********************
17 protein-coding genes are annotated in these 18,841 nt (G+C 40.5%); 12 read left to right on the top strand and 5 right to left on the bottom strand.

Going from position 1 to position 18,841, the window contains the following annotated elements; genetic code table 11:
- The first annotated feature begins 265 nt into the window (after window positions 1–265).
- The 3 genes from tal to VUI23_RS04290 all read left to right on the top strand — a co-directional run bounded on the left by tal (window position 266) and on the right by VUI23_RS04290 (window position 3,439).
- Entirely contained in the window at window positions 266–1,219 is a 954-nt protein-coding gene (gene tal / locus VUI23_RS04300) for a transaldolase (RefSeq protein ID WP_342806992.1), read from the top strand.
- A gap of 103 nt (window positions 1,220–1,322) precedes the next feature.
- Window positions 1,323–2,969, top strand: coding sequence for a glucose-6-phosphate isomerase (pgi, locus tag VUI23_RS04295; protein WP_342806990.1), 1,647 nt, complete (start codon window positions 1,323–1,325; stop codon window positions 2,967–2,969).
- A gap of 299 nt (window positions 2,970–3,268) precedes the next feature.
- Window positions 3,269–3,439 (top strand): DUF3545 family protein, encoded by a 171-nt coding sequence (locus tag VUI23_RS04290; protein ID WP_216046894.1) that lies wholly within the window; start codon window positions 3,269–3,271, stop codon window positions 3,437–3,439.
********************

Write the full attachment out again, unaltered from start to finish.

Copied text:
17 protein-coding genes are annotated in these 18,841 nt (G+C 40.5%); 12 read left to right on the top strand and 5 right to left on the bottom strand.

Going from position 1 to position 18,841, the window contains the following annotated elements; genetic code table 11:
- The first annotated feature begins 265 nt into the window (after window positions 1–265).
- The 3 genes from tal to VUI23_RS04290 all read left to right on the top strand — a co-directional run bounded on the left by tal (window position 266) and on the right by VUI23_RS04290 (window position 3,439).
- Entirely contained in the window at window positions 266–1,219 is a 954-nt protein-coding gene (gene tal / locus VUI23_RS04300) for a transaldolase (RefSeq protein ID WP_342806992.1), read from the top strand.
- A gap of 103 nt (window positions 1,220–1,322) precedes the next feature.
- Window positions 1,323–2,969, top strand: coding sequence for a glucose-6-phosphate isomerase (pgi, locus tag VUI23_RS04295; protein WP_342806990.1), 1,647 nt, complete (start codon window positions 1,323–1,325; stop codon window positions 2,967–2,969).
- A gap of 299 nt (window positions 2,970–3,268) precedes the next feature.
- Window positions 3,269–3,439 (top strand): DUF3545 family protein, encoded by a 171-nt coding sequence (locus tag VUI23_RS04290; protein ID WP_216046894.1) that lies wholly within the window; start codon window positions 3,269–3,271, stop codon window positions 3,437–3,439.